As part of one of law enforcement's biggest moves against the mob in recent memory, a federal grand jury in New York accused 62 people of ties to the Gambinos and murders, drug trafficking, robberies, extortion, and other crimes dating back to the 1970s.
"Today we are able to bring closure to crimes from the past," U.S. Attorney Benton Campbell said. "Today we seek justice for those men and their families and we make clear that those crimes and those victims are not forgotten."
The Gambino crime family has been the subject of a steady stream of government indictments and prosecutions since its late don, John Gotti, was sentenced to life in prison in 1992. One acting boss after another has gone to prison, including Gotti's son, John Gotti Jr., who was not named in this most recent indictment.
In the government's last high-profile attack on the family, the younger Gotti, freed after completing his prison term, was tried three times on charges that he conspired to murder the radio talk show host Curtis Sliwa for insulting his father.
Each trial ended in a hung jury and prosecutors finally gave up the case last year.
Law enforcement sources tell CBS News that since 9/11, mob leaders - disgusted with Gotti's flamboyant style - have kept a low profile while shifting into high gear.
Currently, one third of the FBI's criminal division in New York is devoted solely to combating La Cosa Nostra, as well emerging criminal enterprises headed by Albanians, Russians, and Asians, reports CBS News chief investigative correspondent Armen Keteyian.
The international law enforcement operation, code-named "Old Bridge," was centered on New York and the Sicilian capital of Palermo, targeting Mafia figures who were strengthening contacts between mob groups in Italy and the United States.
"It's a fallacy to think organized crime murders occur within the closed shop," said Mike Mershon, head of the FBI's New York office.
The sprawling U.S. indictment covers gangland killings from the days when the Gambino family was run by Paul Castellano, who was murdered in 1985. Some of the charges allege more recent crimes including credit fraud conspiracies and theft of union benefits.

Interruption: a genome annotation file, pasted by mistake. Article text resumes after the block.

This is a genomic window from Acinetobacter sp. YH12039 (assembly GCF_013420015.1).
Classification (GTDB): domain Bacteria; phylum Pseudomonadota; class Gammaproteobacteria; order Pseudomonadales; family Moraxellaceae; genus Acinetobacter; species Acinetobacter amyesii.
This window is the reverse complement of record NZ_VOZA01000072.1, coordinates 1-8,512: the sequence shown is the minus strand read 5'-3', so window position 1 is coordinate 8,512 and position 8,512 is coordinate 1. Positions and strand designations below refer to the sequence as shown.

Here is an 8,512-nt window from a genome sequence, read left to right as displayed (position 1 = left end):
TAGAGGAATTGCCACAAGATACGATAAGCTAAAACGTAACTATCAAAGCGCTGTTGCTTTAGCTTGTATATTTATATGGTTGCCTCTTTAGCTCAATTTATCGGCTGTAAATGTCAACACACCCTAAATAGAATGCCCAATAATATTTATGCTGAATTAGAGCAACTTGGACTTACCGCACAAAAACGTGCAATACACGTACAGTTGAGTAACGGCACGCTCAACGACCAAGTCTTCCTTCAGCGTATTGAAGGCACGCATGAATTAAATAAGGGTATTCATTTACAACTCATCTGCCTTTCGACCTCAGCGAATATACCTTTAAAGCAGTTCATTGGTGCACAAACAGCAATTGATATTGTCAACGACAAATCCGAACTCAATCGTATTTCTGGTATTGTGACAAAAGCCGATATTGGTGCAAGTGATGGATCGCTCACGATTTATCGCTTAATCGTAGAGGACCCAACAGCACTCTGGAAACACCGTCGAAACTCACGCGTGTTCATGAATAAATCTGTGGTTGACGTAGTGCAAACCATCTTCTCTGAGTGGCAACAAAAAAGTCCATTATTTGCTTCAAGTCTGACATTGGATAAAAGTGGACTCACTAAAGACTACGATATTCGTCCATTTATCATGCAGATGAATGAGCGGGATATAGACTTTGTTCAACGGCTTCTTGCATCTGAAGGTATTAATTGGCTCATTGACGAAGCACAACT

In the 170-page indictment, authorities allege that associates of the crime family extorted people in the construction industry, embezzled from labor unions and engaged in loansharking and bookmaking. The massive investigation also includes charges brought in state court.
The federal indictment's targets include a list of well-known mobsters and people believed to be top leaders in the Gambino clan, some of whom have already served prison time. Among those sought was the reputed acting boss of the Gambino family, John "Jackie the Nose" D'Amico, who is accused of playing a lead role in a broad racketeering conspiracy.
"Organized crime still exists in the city and the state of New York," state Attorney General Andrew Cuomo said. "We like to think that it's a vestige of the past. It's not."
The investigation and arrests had ensnared whatever members of the Gambino crime hierarchy were still at liberty, Campbell said. Many of the charges relate to the activities of a Staten Island cement business, whose owner was identified in the indictment only as "John Doe No. 4." Prosecutors allege that mob figures extorted the owner for money and jobs, and interfered with several of his business ventures.
The indictment charges reputed Gambino soldier Charles Carneglia with five killings over three decades, including that of Albert Gelb, a state court officer who was gunned down on March 11, 1976.
Prosecutors have long claimed that Gelb was murdered in retaliation for making an off-duty arrest of Carneglia after he spotted him in a restaurant wearing a gun. Previous attempts to prosecute Gambino associates for the killing, including Carneglia's brother, ended in failure.
As of Thursday morning, the FBI had arrested 54 people in New York City and its northern suburbs, New Jersey and Long Island. Among the 29 people sought in Italy were members of clans linked to Salvatore Lo Piccolo, the Sicilian Mafia boss arrested in November, Italian officials said.
When Lo Piccolo was arrested, investigators warned that as part of his attempt to become the Cosa Nostra's next "boss of bosses," he had been working to mend ties with U.S.-Italian clans such as the Gambinos and the Inzerillos.
Those relations were wrecked during Sicily's internal Mafia war of the 1980s and the rise of the Corleonesi clan, which dominated the Cosa Nostra until the arrests of boss Salvatore "Toto" Riina in 1993 and his successor Bernardo Provenzano in 2006.
Named in arrest warrants issued by U.S. authorities were Gambino associates including Domenico Cefalu and Frank Cali, described as the main contact between the Cosa Nostra in Sicily and the United States.